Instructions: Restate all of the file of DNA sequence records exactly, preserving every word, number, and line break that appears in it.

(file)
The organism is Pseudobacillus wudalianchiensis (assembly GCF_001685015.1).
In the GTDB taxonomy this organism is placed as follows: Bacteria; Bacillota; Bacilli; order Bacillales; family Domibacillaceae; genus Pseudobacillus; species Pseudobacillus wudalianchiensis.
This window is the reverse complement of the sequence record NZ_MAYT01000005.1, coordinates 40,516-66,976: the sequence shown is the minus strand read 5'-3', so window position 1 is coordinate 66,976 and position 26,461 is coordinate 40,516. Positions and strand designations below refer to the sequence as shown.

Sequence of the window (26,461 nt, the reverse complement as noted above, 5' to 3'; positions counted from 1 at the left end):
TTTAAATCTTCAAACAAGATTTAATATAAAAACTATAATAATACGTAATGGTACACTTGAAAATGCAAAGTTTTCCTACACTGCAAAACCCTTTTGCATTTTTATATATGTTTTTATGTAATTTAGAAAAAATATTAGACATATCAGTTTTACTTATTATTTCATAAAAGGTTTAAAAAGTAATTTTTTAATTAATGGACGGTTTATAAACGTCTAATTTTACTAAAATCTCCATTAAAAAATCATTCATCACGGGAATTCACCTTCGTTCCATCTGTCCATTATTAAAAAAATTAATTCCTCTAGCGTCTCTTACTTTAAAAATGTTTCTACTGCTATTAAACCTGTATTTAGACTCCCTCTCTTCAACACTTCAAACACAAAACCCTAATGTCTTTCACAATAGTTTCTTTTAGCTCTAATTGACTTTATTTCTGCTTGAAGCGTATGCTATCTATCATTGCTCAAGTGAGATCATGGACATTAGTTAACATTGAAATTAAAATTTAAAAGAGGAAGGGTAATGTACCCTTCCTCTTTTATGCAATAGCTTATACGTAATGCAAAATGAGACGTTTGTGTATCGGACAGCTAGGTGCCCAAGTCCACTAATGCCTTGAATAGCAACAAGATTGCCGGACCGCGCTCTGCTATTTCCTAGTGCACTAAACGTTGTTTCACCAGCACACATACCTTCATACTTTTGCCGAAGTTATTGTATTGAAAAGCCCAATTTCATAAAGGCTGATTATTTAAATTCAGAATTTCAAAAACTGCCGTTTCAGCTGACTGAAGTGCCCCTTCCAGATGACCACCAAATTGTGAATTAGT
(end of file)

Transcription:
The organism is Pseudobacillus wudalianchiensis (assembly GCF_001685015.1).
In the GTDB taxonomy this organism is placed as follows: Bacteria; Bacillota; Bacilli; order Bacillales; family Domibacillaceae; genus Pseudobacillus; species Pseudobacillus wudalianchiensis.
This window is the reverse complement of the sequence record NZ_MAYT01000005.1, coordinates 40,516-66,976: the sequence shown is the minus strand read 5'-3', so window position 1 is coordinate 66,976 and position 26,461 is coordinate 40,516. Positions and strand designations below refer to the sequence as shown.

Sequence of the window (26,461 nt, the reverse complement as noted above, 5' to 3'; positions counted from 1 at the left end):
TTTAAATCTTCAAACAAGATTTAATATAAAAACTATAATAATACGTAATGGTACACTTGAAAATGCAAAGTTTTCCTACACTGCAAAACCCTTTTGCATTTTTATATATGTTTTTATGTAATTTAGAAAAAATATTAGACATATCAGTTTTACTTATTATTTCATAAAAGGTTTAAAAAGTAATTTTTTAATTAATGGACGGTTTATAAACGTCTAATTTTACTAAAATCTCCATTAAAAAATCATTCATCACGGGAATTCACCTTCGTTCCATCTGTCCATTATTAAAAAAATTAATTCCTCTAGCGTCTCTTACTTTAAAAATGTTTCTACTGCTATTAAACCTGTATTTAGACTCCCTCTCTTCAACACTTCAAACACAAAACCCTAATGTCTTTCACAATAGTTTCTTTTAGCTCTAATTGACTTTATTTCTGCTTGAAGCGTATGCTATCTATCATTGCTCAAGTGAGATCATGGACATTAGTTAACATTGAAATTAAAATTTAAAAGAGGAAGGGTAATGTACCCTTCCTCTTTTATGCAATAGCTTATACGTAATGCAAAATGAGACGTTTGTGTATCGGACAGCTAGGTGCCCAAGTCCACTAATGCCTTGAATAGCAACAAGATTGCCGGACCGCGCTCTGCTATTTCCTAGTGCACTAAACGTTGTTTCACCAGCACACATACCTTCATACTTTTGCCGAAGTTATTGTATTGAAAAGCCCAATTTCATAAAGGCTGATTATTTAAATTCAGAATTTCAAAAACTGCCGTTTCAGCTGACTGAAGTGCCCCTTCCAGATGACCACCAAATTGTGAATTAGT